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The Evolution of Income Inequality in Germany and Switzerland since the Turn of the Millennium

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  • Markus M. Grabka
  • Ursina Kuhn

Abstract

This paper presents and compares trends in income inequality in Switzerland and Germany from 2000 to 2009 using harmonized data from the Socio-Economic Panel (SOEP) and the Swiss Household Panel (SHP). Whereas in Germany inequality has increased substantially during this period, in Switzerland inequality in market incomes has increased only marginally and inequality in disposable incomes has decreased slightly. Economic and demographic indicators suggest that labor market participation—but not economic growth, globalization, or sectoral change—are potential explanations. The decomposition of inequality reveals the effects of Germany’s slightly older population and smaller household sizes, as well as the impact of educational expansion and government redistribution.

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File URL: http://www.diw.de/documents/publikationen/73/diw_01.c.407154.de/diw_sp0464.pdf
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Bibliographic Info

Paper provided by DIW Berlin, The German Socio-Economic Panel (SOEP) in its series SOEPpapers on Multidisciplinary Panel Data Research with number 464.

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Length: 23 p.
Date of creation: 2012
Date of revision:
Publication status: Published in: Swiss Journal of Sociology 38(2012), 2, 311-334
Handle: RePEc:diw:diwsop:diw_sp464

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Keywords: Income inequality; subgroup decomposition; income stratification; income mobility; SOEP; SHP;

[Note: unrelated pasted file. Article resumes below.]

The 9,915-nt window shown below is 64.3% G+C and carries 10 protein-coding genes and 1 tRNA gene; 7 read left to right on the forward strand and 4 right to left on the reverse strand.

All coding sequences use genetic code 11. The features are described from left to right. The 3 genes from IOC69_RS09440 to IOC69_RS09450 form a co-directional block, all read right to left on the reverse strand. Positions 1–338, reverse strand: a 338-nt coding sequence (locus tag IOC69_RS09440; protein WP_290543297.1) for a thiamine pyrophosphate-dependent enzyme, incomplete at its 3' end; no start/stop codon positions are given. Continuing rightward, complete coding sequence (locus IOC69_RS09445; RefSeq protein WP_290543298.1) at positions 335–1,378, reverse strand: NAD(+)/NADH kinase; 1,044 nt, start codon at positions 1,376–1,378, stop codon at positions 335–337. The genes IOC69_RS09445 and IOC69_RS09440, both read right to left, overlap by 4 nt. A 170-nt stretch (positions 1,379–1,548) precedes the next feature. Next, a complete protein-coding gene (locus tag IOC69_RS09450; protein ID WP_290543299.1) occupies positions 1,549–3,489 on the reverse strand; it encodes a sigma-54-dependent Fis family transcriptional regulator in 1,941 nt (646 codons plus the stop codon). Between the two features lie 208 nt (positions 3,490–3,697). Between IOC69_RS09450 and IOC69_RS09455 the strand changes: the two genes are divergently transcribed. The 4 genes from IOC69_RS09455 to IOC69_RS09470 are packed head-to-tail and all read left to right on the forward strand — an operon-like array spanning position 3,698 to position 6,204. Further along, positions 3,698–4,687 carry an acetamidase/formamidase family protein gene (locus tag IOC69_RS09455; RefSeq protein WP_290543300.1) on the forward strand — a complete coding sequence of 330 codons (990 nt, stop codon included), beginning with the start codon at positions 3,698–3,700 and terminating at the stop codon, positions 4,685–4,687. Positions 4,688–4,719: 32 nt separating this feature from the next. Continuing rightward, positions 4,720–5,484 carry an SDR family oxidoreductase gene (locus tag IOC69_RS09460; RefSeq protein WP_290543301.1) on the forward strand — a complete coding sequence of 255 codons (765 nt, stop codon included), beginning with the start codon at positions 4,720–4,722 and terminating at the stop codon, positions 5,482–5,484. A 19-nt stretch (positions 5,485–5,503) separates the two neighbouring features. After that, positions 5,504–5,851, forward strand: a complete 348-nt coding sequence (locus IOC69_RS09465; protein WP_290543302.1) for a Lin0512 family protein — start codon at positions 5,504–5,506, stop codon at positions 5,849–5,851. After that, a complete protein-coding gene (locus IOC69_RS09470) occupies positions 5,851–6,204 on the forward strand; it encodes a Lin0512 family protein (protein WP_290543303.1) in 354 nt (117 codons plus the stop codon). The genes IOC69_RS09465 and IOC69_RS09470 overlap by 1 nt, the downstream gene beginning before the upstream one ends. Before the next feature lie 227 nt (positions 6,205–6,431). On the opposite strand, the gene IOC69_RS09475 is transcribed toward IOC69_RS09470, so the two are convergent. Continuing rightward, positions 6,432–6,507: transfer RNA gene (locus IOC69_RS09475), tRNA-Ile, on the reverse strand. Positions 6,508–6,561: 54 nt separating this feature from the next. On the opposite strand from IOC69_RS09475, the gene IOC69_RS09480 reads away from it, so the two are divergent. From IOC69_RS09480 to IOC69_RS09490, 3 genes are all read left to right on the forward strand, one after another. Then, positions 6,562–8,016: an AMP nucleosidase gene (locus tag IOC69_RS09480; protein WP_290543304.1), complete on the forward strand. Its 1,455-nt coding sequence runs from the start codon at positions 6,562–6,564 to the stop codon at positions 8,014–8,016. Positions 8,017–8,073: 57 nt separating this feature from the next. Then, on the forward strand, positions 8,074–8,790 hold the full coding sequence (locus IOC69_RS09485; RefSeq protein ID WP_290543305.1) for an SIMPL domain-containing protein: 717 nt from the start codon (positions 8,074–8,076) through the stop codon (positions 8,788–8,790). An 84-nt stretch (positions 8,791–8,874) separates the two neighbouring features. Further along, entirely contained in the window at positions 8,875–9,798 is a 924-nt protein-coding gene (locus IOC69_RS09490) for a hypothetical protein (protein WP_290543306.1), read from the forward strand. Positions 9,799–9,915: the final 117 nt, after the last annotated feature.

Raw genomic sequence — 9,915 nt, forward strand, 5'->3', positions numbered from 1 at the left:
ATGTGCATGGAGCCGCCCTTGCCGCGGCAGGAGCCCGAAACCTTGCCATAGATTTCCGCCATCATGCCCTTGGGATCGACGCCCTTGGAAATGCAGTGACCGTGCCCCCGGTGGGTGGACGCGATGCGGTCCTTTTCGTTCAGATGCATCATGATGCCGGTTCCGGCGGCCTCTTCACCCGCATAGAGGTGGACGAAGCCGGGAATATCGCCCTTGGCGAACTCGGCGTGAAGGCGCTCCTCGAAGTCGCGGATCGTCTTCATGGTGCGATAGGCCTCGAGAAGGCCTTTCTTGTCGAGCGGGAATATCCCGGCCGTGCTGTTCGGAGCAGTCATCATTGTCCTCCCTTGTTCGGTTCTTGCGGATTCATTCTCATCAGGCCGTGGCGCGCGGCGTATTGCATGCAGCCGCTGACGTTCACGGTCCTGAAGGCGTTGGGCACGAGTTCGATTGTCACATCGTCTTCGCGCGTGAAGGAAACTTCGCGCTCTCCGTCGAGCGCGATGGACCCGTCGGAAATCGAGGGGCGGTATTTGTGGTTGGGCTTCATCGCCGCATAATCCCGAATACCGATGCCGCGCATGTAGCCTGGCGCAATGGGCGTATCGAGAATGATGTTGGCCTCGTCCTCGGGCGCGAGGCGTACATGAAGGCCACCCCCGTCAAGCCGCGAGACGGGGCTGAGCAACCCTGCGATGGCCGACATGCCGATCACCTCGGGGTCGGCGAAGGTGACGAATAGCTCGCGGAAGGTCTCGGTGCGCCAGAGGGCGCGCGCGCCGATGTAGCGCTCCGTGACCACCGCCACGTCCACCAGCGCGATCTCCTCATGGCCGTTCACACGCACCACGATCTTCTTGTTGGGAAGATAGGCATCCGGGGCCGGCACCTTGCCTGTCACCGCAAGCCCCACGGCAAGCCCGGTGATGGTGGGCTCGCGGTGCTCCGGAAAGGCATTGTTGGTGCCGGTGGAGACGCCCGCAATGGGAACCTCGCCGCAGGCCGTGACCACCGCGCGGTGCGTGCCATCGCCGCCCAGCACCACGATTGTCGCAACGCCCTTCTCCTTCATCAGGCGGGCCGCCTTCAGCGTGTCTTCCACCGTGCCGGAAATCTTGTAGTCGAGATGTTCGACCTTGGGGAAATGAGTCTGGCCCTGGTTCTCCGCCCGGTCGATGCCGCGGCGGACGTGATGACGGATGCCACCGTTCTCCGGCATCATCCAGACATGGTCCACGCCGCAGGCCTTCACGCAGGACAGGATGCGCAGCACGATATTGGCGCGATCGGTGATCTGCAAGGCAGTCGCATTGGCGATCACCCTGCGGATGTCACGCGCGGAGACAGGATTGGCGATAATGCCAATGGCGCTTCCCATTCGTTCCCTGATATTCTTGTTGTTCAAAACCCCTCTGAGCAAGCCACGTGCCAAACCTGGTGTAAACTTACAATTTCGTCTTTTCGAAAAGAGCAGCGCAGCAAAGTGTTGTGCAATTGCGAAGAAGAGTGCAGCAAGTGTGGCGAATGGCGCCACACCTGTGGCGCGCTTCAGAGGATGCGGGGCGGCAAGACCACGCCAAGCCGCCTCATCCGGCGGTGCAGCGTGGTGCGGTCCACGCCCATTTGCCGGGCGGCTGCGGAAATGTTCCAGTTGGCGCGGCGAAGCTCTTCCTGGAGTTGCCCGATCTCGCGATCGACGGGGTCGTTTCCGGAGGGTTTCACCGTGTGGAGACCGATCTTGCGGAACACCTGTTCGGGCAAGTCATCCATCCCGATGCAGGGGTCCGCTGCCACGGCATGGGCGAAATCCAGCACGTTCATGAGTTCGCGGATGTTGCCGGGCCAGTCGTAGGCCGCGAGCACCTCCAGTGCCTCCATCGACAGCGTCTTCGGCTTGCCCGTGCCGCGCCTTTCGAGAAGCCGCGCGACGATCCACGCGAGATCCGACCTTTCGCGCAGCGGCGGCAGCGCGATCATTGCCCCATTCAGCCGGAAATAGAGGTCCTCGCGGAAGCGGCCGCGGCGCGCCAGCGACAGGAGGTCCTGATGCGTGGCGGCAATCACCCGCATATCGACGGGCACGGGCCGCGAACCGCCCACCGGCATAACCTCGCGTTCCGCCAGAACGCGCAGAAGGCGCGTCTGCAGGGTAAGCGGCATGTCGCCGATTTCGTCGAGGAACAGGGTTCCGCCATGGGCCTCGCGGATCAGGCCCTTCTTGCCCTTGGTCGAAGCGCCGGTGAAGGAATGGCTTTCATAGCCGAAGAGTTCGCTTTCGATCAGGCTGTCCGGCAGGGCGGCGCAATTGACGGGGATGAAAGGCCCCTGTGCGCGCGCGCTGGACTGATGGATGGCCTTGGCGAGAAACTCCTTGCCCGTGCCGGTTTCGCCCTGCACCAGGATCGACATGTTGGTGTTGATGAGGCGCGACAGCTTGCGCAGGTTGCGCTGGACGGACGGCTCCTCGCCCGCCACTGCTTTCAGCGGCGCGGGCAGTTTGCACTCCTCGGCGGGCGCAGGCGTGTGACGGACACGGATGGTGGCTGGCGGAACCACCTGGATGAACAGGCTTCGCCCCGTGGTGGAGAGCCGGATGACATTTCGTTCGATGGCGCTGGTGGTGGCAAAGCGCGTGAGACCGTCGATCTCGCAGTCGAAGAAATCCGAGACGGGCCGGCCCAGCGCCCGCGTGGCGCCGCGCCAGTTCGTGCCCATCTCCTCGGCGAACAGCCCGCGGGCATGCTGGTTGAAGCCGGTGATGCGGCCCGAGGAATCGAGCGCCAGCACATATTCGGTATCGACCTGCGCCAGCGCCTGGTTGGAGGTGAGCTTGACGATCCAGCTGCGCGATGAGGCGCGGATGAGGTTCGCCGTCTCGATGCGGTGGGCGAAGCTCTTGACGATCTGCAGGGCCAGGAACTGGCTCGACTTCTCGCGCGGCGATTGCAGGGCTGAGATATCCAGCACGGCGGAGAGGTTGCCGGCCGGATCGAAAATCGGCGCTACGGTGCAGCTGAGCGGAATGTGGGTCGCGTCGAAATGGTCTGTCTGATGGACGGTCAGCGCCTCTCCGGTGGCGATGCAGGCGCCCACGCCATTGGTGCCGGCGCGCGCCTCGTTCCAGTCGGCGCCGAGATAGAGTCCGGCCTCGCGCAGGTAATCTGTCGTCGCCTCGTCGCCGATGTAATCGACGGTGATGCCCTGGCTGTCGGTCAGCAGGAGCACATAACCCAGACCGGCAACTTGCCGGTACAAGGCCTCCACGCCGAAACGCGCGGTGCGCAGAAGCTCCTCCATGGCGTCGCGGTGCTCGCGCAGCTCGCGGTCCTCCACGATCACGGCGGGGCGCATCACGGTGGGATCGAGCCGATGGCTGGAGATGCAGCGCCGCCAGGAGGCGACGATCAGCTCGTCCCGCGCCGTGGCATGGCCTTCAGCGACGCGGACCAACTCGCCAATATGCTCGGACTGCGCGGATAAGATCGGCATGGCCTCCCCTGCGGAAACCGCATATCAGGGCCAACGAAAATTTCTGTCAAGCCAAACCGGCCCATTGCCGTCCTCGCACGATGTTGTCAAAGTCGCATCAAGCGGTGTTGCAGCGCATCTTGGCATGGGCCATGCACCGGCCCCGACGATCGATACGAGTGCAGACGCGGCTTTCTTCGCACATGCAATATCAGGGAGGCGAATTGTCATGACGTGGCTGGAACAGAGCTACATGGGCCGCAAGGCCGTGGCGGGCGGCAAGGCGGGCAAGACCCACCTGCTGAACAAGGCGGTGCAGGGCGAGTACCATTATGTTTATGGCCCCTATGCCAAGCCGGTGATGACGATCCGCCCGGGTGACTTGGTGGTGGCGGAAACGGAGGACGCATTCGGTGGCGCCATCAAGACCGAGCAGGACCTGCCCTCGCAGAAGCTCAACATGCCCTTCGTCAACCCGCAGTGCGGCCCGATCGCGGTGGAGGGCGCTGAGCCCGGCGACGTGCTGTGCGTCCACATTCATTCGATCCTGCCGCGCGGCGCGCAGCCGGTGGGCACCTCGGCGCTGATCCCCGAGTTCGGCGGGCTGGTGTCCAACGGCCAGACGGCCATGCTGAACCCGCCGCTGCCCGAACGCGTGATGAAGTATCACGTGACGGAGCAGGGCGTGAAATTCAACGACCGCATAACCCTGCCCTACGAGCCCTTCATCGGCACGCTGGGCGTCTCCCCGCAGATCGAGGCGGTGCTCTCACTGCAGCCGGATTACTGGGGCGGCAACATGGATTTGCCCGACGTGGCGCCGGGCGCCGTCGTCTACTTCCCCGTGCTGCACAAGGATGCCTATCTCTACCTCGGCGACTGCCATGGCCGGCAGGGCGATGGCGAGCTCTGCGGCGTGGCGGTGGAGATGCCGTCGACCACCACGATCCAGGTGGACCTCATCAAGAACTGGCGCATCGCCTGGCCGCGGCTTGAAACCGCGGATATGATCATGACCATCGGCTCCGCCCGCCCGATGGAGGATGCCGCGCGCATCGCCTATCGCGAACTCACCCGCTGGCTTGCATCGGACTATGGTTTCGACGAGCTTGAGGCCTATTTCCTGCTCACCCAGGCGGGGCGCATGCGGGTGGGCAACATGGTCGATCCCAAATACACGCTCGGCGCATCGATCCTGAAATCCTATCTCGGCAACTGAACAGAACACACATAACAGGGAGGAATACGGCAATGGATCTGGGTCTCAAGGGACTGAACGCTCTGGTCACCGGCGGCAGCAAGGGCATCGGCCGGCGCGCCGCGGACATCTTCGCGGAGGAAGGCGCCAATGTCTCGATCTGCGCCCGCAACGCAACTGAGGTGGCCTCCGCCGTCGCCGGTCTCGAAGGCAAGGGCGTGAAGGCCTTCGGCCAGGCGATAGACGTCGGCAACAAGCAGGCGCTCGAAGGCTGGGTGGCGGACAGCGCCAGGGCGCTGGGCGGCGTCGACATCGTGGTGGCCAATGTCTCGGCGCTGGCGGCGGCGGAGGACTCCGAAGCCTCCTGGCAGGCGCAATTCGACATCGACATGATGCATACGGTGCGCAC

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References

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  1. Mary C. Daly & Robert G. Valletta, 2006. "Inequality and Poverty in United States: The Effects of Rising Dispersion of Men's Earnings and Changing Family Behaviour," Economica, London School of Economics and Political Science, vol. 73(289), pages 75-98, 02.
  2. Enrico Bolzani & Ramses H. Abul Naga, 2002. "La Distribution des Salaires en Suisse: Quelques Observations sur la Récession des Années 90," Swiss Journal of Economics and Statistics (SJES), Swiss Society of Economics and Statistics (SSES), vol. 138(II), pages 115-136, June.
  3. Biewen, Martin & Juhasz, Andos, 2010. "Understanding Rising Income Inequality in Germany," IZA Discussion Papers 5062, Institute for the Study of Labor (IZA).
  4. Antonczyk, Dirk & DeLeire, Thomas & Fitzenberger, Bernd, 2010. "Polarization and rising wage inequality: comparing the U.S. and Germany," ZEW Discussion Papers 10-015, ZEW - Zentrum für Europäische Wirtschaftsforschung / Center for European Economic Research.
  5. Gernandt, Johannes & Pfeiffer, Friedhelm, 2006. "Rising Wage Inequality in Germany," ZEW Discussion Papers 06-19 [rev.], ZEW - Zentrum für Europäische Wirtschaftsforschung / Center for European Economic Research.
  6. Peichl, Andreas & Pestel, Nico & Schneider, Hilmar, 2010. "Does Size Matter? The Impact of Changes in Household Structure on Income Distribution in Germany," IZA Discussion Papers 4770, Institute for the Study of Labor (IZA).
  7. Shane Mathew Worner, 2006. "The Effects of Assortative Mating on Income Inequality: A Decompositional Analysis," CEPR Discussion Papers 538, Centre for Economic Policy Research, Research School of Economics, Australian National University.
  8. Stefan Bach & Giacomo Corneo & Viktor Steiner, 2009. "From Bottom To Top: The Entire Income Distribution In Germany, 1992-2003," Review of Income and Wealth, International Association for Research in Income and Wealth, vol. 55(2), pages 303-330, 06.
  9. Cornia, Giovanni Andrea & Kiiski, Sampsa, 2001. "Trends in Income Distribution in the Post-World War II Period Evidence and Interpretation," Working Paper Series UNU-WIDER Research Paper , World Institute for Development Economic Research (UNU-WIDER).
  10. Frick, Joachim R. & Jenkings, Stephen P. & Lillard, Dean R. & Lipps, Oliver & Wooden, Mark, 2007. "The Cross-National Equivalent File (CNEF) and Its Member Country Household Panel Studies," EconStor Open Access Articles, ZBW - German National Library of Economics.
  11. Shorrocks, Anthony F, 1984. "Inequality Decomposition by Population Subgroups," Econometrica, Econometric Society, vol. 52(6), pages 1369-85, November.
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